08/09/2004 11:00PM

Tanaka buys a lot, but Epalo may be the one

Benoit & Associates
Elke Schutz, wife of trainer Andreas Schutz, rides the German-bred Epalo at Arlington.

ARLINGTON HEIGHTS, Ill. - It was late winter turning to this past spring, and Gary Tanaka was hot on the trail of a German horse he wanted to buy. That was no surprise. Tanaka snaps Thoroughbreds off the international market like so many bags of snacks hanging by the checkout.

The animal in question was named Epalo, no star last year, but an improving 4-year-old then.

"The previous owner was hemming and hawing, until finally, he put him on the marketplace," Tanaka said.

Tanaka got his horse, and he might have bought an Arlington Million winner. Epalo arrived at Arlington from his base in Cologne, Germany, late last week; Saturday, he will try to give Tanaka his first Million victory. Tanaka, who spoke from London on a conference call Tuesday, has won two of the last four runnings of the Beverly D. - with Golden Apples (2002) and Snow Polina (2000) - and has a French filly named Aubonne for that race Saturday. He would love to win the Million, which might already have happened, had Falcon Flight not gotten into a late-stretch traffic jam in 2002.

Falcon Flight was a decent horse in a sub-standard Million. How Epalo rates remains obscure. His lone Group 1 victory came three months ago in the Singapore Cup, but there is the sense that Epalo's best is yet to come - and that it could start coming Saturday. Both Tanaka and Andreas Schutz, who has trained the horse since he was 2, describe Epalo as tailor-made for the Million. His ideal trip is 2,000 meters - the Million's 1 1/4 miles. He is a horse happiest on American-style firm turf. And this is no European plodder.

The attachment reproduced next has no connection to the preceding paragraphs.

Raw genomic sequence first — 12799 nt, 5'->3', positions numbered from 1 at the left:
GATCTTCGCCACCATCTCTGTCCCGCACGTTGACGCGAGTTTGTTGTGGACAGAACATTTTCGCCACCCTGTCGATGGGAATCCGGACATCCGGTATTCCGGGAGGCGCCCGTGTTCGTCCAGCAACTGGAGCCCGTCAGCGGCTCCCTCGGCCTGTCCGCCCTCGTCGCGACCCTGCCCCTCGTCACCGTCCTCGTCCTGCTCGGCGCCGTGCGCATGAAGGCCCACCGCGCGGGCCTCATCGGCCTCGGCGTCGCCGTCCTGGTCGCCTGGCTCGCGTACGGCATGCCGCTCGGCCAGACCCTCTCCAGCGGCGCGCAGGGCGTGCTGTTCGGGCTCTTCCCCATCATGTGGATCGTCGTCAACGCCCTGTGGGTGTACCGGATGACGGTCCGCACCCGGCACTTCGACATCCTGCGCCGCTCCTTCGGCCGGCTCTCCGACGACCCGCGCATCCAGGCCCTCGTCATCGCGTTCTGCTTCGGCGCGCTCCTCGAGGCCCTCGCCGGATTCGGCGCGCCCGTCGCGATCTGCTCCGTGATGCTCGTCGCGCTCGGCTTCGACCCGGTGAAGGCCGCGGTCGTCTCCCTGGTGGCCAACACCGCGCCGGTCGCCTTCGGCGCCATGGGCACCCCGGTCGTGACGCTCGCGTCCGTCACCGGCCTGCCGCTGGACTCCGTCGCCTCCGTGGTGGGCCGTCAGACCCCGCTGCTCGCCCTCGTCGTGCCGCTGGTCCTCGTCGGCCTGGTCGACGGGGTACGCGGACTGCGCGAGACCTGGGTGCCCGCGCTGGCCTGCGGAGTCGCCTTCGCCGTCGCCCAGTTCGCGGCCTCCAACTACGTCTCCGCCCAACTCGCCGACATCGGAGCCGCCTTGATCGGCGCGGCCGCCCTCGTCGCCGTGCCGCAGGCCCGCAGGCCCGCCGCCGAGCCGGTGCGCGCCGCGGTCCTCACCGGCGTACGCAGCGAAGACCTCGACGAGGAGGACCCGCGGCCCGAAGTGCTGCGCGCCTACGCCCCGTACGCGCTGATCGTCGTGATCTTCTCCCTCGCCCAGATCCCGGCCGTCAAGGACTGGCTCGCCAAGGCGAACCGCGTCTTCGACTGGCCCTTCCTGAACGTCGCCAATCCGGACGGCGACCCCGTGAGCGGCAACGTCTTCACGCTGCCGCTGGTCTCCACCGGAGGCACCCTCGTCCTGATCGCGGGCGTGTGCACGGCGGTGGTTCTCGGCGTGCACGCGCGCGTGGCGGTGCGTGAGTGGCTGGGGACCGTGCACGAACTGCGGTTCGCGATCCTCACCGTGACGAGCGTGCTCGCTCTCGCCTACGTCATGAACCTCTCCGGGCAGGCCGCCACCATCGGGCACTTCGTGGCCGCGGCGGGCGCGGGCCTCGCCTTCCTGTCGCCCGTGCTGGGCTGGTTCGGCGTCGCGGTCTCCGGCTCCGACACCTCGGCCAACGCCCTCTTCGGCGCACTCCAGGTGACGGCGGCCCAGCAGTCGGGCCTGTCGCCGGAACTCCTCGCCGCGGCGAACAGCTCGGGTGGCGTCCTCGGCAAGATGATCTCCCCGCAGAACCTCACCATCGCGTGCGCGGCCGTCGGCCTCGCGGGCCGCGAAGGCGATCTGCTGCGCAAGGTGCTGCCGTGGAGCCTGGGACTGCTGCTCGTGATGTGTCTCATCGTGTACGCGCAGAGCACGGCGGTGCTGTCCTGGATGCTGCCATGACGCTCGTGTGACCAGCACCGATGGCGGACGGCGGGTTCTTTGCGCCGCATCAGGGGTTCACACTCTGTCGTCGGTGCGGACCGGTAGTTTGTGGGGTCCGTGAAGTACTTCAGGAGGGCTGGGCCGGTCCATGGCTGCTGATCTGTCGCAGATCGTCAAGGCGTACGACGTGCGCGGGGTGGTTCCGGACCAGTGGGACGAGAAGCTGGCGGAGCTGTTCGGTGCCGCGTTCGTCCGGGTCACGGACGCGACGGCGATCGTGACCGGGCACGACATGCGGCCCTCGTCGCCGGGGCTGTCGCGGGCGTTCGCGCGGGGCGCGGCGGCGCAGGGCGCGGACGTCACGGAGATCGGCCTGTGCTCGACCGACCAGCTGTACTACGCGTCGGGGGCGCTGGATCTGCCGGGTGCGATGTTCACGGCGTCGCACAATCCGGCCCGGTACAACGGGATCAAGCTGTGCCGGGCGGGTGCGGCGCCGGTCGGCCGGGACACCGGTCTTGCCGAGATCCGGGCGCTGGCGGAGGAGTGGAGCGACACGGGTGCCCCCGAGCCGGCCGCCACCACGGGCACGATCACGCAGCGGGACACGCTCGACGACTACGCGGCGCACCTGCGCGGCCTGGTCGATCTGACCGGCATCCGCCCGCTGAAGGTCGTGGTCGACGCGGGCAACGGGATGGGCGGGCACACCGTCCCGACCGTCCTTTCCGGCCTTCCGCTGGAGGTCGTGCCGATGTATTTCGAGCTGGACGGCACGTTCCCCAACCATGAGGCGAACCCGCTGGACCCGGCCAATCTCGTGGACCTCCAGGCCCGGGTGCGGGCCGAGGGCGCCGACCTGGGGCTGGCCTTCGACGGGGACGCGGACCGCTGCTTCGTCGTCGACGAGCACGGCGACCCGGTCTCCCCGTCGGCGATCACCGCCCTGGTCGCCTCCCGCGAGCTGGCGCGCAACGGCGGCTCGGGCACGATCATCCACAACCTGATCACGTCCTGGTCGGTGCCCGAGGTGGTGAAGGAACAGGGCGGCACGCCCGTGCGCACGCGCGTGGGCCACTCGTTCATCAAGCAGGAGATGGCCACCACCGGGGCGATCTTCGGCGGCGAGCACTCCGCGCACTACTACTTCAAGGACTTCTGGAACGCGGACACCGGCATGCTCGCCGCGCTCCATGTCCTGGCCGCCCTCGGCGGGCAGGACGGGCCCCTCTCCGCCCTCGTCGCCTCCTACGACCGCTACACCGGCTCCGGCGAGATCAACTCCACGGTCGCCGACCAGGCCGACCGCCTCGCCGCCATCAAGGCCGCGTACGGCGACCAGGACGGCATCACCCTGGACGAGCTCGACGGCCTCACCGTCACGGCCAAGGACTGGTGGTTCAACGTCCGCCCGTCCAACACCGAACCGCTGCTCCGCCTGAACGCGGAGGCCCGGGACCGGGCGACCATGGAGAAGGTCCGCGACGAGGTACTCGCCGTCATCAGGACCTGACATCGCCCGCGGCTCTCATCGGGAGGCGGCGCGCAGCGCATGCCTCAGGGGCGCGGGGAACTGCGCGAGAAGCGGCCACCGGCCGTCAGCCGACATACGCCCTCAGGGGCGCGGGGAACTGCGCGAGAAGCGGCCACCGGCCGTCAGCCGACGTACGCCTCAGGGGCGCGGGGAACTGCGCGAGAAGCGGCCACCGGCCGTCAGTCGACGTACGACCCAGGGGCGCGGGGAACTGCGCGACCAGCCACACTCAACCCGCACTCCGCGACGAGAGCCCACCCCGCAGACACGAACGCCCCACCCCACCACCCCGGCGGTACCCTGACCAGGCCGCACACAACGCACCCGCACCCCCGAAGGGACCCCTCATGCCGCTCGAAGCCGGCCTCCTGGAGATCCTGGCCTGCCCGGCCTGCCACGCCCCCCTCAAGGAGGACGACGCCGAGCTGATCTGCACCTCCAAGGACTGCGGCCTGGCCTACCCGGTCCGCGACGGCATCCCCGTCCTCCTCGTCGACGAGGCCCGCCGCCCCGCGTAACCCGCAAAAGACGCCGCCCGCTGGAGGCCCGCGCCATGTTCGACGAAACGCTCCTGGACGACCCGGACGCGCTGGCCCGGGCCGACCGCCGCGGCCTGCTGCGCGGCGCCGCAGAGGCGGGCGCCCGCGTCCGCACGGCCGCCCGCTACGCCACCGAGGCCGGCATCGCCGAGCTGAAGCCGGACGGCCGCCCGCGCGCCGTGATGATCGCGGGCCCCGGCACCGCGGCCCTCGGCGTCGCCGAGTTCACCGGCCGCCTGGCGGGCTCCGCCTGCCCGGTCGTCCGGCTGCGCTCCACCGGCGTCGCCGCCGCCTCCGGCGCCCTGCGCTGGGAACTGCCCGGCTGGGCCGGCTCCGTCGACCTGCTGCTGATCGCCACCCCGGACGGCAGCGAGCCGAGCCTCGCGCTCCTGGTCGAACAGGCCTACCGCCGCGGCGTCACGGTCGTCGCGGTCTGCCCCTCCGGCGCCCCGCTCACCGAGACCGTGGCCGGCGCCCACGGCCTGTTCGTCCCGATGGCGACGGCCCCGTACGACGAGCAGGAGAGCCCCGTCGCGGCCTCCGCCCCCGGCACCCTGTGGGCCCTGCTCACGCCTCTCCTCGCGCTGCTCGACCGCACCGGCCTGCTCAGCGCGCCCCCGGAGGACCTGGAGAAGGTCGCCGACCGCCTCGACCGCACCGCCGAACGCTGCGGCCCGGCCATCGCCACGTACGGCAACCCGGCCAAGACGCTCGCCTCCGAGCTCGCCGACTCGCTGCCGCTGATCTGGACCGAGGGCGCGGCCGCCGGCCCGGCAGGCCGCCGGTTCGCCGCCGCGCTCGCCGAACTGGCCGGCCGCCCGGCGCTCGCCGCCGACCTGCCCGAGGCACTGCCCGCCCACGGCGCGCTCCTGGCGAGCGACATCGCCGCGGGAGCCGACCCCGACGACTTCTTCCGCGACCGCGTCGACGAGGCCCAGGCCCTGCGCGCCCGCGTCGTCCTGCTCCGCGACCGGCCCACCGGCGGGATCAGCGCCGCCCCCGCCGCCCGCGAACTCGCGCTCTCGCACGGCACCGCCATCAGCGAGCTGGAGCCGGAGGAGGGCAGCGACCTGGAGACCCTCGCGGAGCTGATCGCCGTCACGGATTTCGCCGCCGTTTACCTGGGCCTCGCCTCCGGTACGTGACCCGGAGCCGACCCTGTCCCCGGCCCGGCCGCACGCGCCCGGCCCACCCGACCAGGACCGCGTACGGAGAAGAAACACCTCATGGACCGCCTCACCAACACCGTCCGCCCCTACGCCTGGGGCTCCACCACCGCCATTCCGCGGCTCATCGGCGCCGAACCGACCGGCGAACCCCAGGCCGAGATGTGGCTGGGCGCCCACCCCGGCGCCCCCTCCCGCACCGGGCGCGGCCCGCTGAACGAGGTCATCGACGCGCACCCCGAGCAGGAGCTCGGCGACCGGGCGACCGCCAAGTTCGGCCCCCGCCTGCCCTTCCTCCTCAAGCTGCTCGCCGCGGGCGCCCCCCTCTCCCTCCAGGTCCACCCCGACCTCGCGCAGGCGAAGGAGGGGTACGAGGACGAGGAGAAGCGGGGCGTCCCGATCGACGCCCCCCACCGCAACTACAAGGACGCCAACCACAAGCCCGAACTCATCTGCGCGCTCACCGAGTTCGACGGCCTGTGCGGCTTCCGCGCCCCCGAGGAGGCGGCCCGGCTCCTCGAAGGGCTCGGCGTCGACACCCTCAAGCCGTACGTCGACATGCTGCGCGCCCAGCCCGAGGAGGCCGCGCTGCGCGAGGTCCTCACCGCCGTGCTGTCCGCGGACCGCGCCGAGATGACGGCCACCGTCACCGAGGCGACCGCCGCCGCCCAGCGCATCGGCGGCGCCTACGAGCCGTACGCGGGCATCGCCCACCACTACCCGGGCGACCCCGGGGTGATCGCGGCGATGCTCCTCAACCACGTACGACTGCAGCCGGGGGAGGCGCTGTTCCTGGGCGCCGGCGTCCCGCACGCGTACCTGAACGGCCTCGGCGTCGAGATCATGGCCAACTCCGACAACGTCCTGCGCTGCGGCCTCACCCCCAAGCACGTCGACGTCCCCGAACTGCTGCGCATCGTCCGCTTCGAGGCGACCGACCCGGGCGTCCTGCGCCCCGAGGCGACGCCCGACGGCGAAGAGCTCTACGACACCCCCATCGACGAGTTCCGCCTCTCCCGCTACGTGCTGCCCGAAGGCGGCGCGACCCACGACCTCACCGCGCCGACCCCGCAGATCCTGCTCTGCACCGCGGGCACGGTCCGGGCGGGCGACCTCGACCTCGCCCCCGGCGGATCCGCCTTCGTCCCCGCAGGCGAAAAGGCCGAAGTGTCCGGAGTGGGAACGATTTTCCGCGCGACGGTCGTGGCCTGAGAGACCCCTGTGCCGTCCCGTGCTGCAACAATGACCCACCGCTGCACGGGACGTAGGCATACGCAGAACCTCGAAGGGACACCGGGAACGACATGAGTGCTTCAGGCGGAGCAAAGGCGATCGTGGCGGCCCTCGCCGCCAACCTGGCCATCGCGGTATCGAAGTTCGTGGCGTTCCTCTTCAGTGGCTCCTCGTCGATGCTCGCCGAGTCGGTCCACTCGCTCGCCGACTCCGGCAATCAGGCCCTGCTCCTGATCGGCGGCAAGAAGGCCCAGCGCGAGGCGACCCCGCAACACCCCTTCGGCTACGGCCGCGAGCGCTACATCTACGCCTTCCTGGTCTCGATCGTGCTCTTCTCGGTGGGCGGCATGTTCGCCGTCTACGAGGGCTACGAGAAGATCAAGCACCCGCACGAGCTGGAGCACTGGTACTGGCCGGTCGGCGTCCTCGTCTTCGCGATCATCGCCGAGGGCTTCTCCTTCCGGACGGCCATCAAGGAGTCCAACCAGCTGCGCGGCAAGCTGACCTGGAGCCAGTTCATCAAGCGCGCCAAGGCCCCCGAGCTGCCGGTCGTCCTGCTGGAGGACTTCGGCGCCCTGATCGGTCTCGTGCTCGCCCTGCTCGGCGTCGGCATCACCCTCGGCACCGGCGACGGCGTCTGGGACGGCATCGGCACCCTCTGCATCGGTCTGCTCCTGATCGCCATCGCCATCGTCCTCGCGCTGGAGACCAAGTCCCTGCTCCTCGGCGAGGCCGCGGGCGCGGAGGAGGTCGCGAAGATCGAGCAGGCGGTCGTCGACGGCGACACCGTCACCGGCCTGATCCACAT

"He's very quick from the gates, at least for a European," Schutz, the 36-year-old son of the famed German horseman Bruno Schutz, said Tuesday morning at Arlington. "He'll be somewhere with the pace, second or third, but if the pace is slow, he can take the lead."

Epalo's athleticism comes packaged in a powerful frame, but owner and trainer say he is lazy at work. So, instead of breezing, Epalo races into shape. Two weeks before the May 16 Singapore Cup, he ran in a listed stakes in Munich, and on Aug. 1, at his home base in Cologne, Epalo finished second in a listed stakes - essentially his final work for the Million.

Epalo has been a long-term project. Schutz started him once at age 2, in August of 2001, and Epalo finished fourth. Still, Schutz recalled, "I thought he could make a [Epsom] Derby horse."

But Epalo's talent was trapped inside an immature body, and at 3, still unprepared for top-level competition, Schutz kept him with listed-stakes horses, waiting for Epalo to mature.

"The German horses develop later," Tanaka said. "They get better at 4 and 5."

They also like Arlington. The German horse Silvano, trained by Andreas Wohler, won the race in 2001, the same year Schutz sent Caitano out to a fourth-place finish. Last year, Wohler came to the Million with Paolini, who wound up second.

Epalo might have the class of a Silvano; it's too early to tell. Epalo won the Singapore Cup by five lengths, but Schutz cautioned: "We shouldn't overestimate his run in Singapore. We don't know how good those horses were."

"I'm hoping this could be his year," said Schutz. "Last year, before we realized how good he was, we wasted some starts. This year, we've avoided that. We're just looking for the big run."

Like Wohler, Schutz won't limit his horizons to European racing. Epalo already has been to Turkey and Singapore, and Schutz said he has penciled in a September trip to Belmont for the Grade 1 Man o' War. Later in the season, Epalo could journey to Australia, Hong Kong, or Japan for Group 1 races.

"You have to follow the money," said Schutz.

Tanaka, who buys and runs his horses worldwide, would agree.

And a million dollars is a nice, round number.